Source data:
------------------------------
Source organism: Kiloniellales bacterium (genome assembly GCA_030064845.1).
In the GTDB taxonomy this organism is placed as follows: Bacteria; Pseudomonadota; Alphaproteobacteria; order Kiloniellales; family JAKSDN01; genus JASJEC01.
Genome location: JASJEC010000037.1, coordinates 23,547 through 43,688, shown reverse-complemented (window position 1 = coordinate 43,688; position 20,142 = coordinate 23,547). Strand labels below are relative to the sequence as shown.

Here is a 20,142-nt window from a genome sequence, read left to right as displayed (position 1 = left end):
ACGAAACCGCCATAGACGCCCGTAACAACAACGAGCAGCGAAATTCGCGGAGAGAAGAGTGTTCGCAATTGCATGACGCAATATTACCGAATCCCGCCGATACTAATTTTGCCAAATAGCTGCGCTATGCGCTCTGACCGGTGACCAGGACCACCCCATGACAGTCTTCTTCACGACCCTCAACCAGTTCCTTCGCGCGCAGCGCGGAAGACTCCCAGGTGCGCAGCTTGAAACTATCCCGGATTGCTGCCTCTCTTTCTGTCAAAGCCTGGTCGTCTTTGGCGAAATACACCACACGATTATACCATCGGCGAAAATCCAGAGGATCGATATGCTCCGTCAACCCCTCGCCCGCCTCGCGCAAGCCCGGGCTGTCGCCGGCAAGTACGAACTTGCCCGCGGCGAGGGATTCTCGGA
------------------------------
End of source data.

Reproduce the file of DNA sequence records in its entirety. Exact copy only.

Source organism: Kiloniellales bacterium (genome assembly GCA_030064845.1).
In the GTDB taxonomy this organism is placed as follows: Bacteria; Pseudomonadota; Alphaproteobacteria; order Kiloniellales; family JAKSDN01; genus JASJEC01.
Genome location: JASJEC010000037.1, coordinates 23,547 through 43,688, shown reverse-complemented (window position 1 = coordinate 43,688; position 20,142 = coordinate 23,547). Strand labels below are relative to the sequence as shown.

Here is a 20,142-nt window from a genome sequence, read left to right as displayed (position 1 = left end):
ACGAAACCGCCATAGACGCCCGTAACAACAACGAGCAGCGAAATTCGCGGAGAGAAGAGTGTTCGCAATTGCATGACGCAATATTACCGAATCCCGCCGATACTAATTTTGCCAAATAGCTGCGCTATGCGCTCTGACCGGTGACCAGGACCACCCCATGACAGTCTTCTTCACGACCCTCAACCAGTTCCTTCGCGCGCAGCGCGGAAGACTCCCAGGTGCGCAGCTTGAAACTATCCCGGATTGCTGCCTCTCTTTCTGTCAAAGCCTGGTCGTCTTTGGCGAAATACACCACACGATTATACCATCGGCGAAAATCCAGAGGATCGATATGCTCCGTCAACCCCTCGCCCGCCTCGCGCAAGCCCGGGCTGTCGCCGGCAAGTACGAACTTGCCCGCGGCGAGGGATTCTCGGA